Exploring an Attack on Image Scaling Algorithms

In their 2019 publication ‘Seeing is Not Believing: Camouflage Attacks on Image Scaling Algorithms’, Xiao et al. demonstrated a fascinating and frightening exploit on a few commonly used and popular scaling algorithms. Through what Quiring et al. referred to as adversarial preprocessing, they created an attack image that closely resembles one image (decoy) but portrays a completely different image (payload) when scaled down. In their example (below), an image of sheep could scale down and suddenly show a wolf.

Two images are shown, the left shows the original attack image, which depicts a group of sheep. The right shows the scaled down attack image, which shows a grey wolf.
On the left, a group of sheep can be seen in a slightly stretched out photo (the decoy). When scaled down to the correct dimensions (right), the image shows a grey wolf (payload). This is an example of an attack image.

These attack images can be used in a number of scenarios, particularly in data poisoning of deep learning datasets and covert dissemination of information. Deep learning models require large datasets for training. A series of carefully crafted and planted attack images placed into public datasets can poison these models, for example, reducing the accuracy of object classification. Essentially all models are trained with images scaled down to a fixed size (e.g. 229 × 229) to reduce the computational load, so these attack images are highly likely to work if their dimensions are correctly configured. As these attack images hide their malicious payload in plain sight, they also evade detection. Xiao et al. described how an attack image could be crafted for a specific device (e.g. an iPhone XS) so that the iPhone XS browser renders the malicious image instead of the decoy image. This technique could be used to propagate payload, such as illegal advertisements, discreetly.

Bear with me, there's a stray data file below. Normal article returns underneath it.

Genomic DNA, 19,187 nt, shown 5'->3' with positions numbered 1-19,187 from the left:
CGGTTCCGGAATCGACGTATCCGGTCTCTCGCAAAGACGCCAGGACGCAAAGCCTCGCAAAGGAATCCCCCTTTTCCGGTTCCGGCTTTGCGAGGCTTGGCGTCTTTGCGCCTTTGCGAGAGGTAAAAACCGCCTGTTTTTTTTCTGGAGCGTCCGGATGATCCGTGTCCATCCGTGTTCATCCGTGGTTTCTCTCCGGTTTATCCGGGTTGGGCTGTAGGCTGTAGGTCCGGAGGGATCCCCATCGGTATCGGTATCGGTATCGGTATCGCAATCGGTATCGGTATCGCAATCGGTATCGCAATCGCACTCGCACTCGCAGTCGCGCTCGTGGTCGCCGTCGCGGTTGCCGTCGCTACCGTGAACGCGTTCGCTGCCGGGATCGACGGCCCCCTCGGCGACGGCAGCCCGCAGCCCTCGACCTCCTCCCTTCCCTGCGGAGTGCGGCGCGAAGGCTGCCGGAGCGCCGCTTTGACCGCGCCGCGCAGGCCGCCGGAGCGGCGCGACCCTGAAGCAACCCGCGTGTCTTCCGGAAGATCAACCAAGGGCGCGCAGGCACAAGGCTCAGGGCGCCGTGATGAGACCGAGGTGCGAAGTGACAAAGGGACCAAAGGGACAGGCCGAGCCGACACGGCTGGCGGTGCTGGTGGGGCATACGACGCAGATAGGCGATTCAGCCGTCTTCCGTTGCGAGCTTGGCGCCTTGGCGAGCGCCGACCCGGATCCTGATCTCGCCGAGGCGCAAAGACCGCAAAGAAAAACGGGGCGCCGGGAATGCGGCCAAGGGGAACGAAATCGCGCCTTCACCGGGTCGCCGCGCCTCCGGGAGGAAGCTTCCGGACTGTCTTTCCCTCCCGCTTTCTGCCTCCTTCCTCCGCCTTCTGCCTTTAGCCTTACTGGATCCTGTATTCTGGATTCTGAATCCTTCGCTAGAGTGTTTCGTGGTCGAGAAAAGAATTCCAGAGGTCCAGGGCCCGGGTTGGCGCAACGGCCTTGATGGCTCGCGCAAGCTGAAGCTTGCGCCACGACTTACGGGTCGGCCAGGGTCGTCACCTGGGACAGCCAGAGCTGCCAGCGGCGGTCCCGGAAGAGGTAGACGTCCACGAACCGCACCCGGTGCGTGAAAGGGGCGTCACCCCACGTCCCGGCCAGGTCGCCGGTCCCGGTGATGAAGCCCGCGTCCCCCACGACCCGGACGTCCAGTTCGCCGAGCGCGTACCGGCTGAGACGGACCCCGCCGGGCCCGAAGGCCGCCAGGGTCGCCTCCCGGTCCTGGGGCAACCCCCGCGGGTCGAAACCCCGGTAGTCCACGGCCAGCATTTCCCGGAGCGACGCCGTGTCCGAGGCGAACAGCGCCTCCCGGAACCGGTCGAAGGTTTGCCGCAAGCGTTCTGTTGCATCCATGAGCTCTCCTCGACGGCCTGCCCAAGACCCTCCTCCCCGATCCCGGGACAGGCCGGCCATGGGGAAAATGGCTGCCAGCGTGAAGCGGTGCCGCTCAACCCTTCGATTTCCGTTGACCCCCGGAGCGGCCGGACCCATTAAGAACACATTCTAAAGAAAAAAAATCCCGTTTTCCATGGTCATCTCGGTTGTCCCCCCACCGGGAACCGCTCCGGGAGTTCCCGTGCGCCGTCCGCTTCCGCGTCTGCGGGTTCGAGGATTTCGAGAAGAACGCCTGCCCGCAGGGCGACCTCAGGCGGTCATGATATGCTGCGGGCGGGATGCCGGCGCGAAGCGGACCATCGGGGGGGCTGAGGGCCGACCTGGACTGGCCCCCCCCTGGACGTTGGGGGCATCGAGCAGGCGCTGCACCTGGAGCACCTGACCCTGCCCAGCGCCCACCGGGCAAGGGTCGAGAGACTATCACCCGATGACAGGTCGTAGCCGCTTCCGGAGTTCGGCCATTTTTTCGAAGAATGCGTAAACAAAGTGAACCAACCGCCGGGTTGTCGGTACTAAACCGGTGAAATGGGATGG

The natural stealthiness of this attack is a dangerous factor, but on top of that, it is also relatively easy to replicate. Xiao et al. published their own source code in a GitHub repository, with which anyone can run and create their own attack images. Additionally, the maths behind the method is also well described in the paper, allowing my group to replicate the attack for coursework assigned to us for UCL’s Computer Security II module, without referencing the paper authors’ source code. Our implementation of the attack is available at our GitHub repository. This coursework required us to select an attack detailed in a conference paper and replicate it. While working on the coursework, we discovered a relatively simple way to stop these attack images from working and even allow the original content to be viewed. This is shown in the series of images below.

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